'48 Ford Deluxe Convertible
Revell (kit #85-2163)
Other 1980s Movie Models
Night of the Comet 1953 Buick (Review)
Rain Man Buick Roadmaster
The Terminator T-800 Endoskeleton
BTTF3 DeLorean (Review)
Gotcha! Citroën 2CV
The Junkman 1981 Corvette
Who Framed Roger... Benny (Review)
The Karate Kid Ford Convertible Romancing the Stone Little Mule
Transformers Hot Rod (Review)
Gone in 60 Seconds 2 Slicer
Never Too Young to Die Corvette
The Philadelphia Experiment Charger
Stroker Ace Thunderbird Stock Car
Indiana Jones and the Last Crusade Bike
Beverly Hills Cop Nova
Blues Brothers Bluesmobile (Review)
I had originally bought this kit with the plan to build it as White Lightning from Grease. Then Revell announced their plans to release an official version of that car, so I shifted plans and instead built it as the car gifted from Mr. Miyagi to Danny LaRusso in the original Karate Kid. Since this kit was essentially that car with different license plates, I decided to build it box stock to see what I was in for with the then-upcoming Grease kit.
For the most part I was very happy with the quality and level of detail here. The stock flathead engine has some great parts like four separate radiator hoses, excellent detailing on the heads, and a generally solid fit. The oil filter has a hollow back, the only thing that was somewhat disappointing. The decals for the filters and hoses were a nice touch, though.
The chassis was also good looking, with separate shock absorbers, sway bars, brake backing plates, exhaust pipe, and a multi-piece frame. Compared to the vintage AMT Ford kit, this was a whole other world. Unfortunately, that fine detailing came with a twist - literally. I never could get all four wheels to touch completely, though after some work with heating and counter-twisting, I got pretty close. There are locators for everything, so either the parts were warped right out of the box or I missed something during assembly. Either way, it will be something I'll have to be careful of on future builds. I also will need to ignore the instructions when it is time to install the bumper brackets. They suggest leaving these until the body is mounted, but doing that means you've got to be very careful of your finished paint while trying to line up the brackets. I think it would work better to fix them to the chassis before anything is painted, and only using the body as a test to check alignment.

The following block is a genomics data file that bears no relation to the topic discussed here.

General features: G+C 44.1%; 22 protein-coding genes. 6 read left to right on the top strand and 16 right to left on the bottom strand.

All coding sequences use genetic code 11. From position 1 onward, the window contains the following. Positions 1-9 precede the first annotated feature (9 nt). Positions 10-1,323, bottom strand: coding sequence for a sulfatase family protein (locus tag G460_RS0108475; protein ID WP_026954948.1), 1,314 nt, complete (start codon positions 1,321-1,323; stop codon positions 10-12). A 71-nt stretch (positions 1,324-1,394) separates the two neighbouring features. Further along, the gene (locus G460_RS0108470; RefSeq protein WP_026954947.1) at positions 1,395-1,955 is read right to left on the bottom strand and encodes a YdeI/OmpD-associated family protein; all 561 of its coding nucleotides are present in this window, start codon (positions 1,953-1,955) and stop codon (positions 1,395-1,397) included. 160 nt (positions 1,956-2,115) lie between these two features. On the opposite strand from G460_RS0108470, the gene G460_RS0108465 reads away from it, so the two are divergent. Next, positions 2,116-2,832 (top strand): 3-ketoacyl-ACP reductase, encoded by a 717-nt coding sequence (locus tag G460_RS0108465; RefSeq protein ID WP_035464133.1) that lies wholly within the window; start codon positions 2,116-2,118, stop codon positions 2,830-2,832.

Inside, I went with the kit's suggested maroon and tan using Tamiya TS-11 Maroon and Model Master Desert Sand. The wood parts were done with a base of Sand then colored pencils and Tamiya's Weathering Kits to create the grain. Fitting the door panels to the sides was a little fiddly, but using the body as a guide (like I should have done for the bumper brackets) made lining everything up much easier.
There were a surprising number of parting seams to be cleaned off the body considering the high quality of the rest of the kit, likely an unavoidable reality of these fat fendered bodies. I also needed to cut the trunk seam down the sides, as like some older kits the sides just kind of flowed into the rear fenders. Once the body was all prepped, I airbrushed on ScaleFinishes' Maize Yellow followed by Tamiya TS-13 Clear. Trim was mostly done with BMF, with Molotow Liquid Chrome used for the beauty rings, door locks, taillight trim, and anyplace that needed a sprue attachment point repaired. There were quite a few separate pieces of trim—bumpers, headlight bezels, parking lights, grille, hood emblem, hood trim, wipers, stone guards, door handles, trunk trim, and trunk latch—which is nice if you wanted to build this as a hot rod with shaved trim. The kit-supplied tires were simple blackwalls (no decals or inserts), so I painted the sides Polly-S Reefer White to match the movie's whitewall look. As mentioned above, the only change I had to make was a set of custom license plates I drew up in Illustrator.
Despite the few rough patches, I actually really liked this kit. It's a 2002 release marked as a Skill Level 3, which translates to a Skill Level 5 in the system used for the Grease version...either way, they tell you right up front that this is not a kit for beginners. But all those tiny parts and intricate assemblies mean that this turns out a great looking build without the need for aftermarket parts or scratchbuilt details.